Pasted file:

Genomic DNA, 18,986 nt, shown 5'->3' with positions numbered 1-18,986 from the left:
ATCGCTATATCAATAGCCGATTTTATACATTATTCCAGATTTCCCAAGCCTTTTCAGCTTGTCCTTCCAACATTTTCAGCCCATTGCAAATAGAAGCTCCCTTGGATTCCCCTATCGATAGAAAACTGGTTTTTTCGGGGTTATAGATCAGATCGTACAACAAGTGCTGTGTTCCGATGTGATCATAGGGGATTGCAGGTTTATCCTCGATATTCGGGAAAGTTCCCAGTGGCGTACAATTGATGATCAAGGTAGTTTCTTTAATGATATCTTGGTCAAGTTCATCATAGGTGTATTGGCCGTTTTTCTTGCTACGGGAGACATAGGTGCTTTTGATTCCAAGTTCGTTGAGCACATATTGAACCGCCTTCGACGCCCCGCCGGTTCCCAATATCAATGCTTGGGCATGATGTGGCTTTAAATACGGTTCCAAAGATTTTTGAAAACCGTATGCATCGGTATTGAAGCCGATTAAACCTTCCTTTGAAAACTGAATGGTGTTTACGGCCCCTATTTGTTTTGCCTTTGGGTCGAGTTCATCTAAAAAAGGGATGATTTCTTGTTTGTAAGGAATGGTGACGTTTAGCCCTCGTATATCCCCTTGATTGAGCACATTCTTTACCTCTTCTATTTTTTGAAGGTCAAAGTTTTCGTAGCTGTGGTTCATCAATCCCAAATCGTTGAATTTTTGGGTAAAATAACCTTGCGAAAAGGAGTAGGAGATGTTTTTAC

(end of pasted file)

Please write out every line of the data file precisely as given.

Genomic DNA, 18,986 nt, shown 5'->3' with positions numbered 1-18,986 from the left:
ATCGCTATATCAATAGCCGATTTTATACATTATTCCAGATTTCCCAAGCCTTTTCAGCTTGTCCTTCCAACATTTTCAGCCCATTGCAAATAGAAGCTCCCTTGGATTCCCCTATCGATAGAAAACTGGTTTTTTCGGGGTTATAGATCAGATCGTACAACAAGTGCTGTGTTCCGATGTGATCATAGGGGATTGCAGGTTTATCCTCGATATTCGGGAAAGTTCCCAGTGGCGTACAATTGATGATCAAGGTAGTTTCTTTAATGATATCTTGGTCAAGTTCATCATAGGTGTATTGGCCGTTTTTCTTGCTACGGGAGACATAGGTGCTTTTGATTCCAAGTTCGTTGAGCACATATTGAACCGCCTTCGACGCCCCGCCGGTTCCCAATATCAATGCTTGGGCATGATGTGGCTTTAAATACGGTTCCAAAGATTTTTGAAAACCGTATGCATCGGTATTGAAGCCGATTAAACCTTCCTTTGAAAACTGAATGGTGTTTACGGCCCCTATTTGTTTTGCCTTTGGGTCGAGTTCATCTAAAAAAGGGATGATTTCTTGTTTGTAAGGAATGGTGACGTTTAGCCCTCGTATATCCCCTTGATTGAGCACATTCTTTACCTCTTCTATTTTTTGAAGGTCAAAGTTTTCGTAGCTGTGGTTCATCAATCCCAAATCGTTGAATTTTTGGGTAAAATAACCTTGCGAAAAGGAGTAGGAGATGTTTTTAC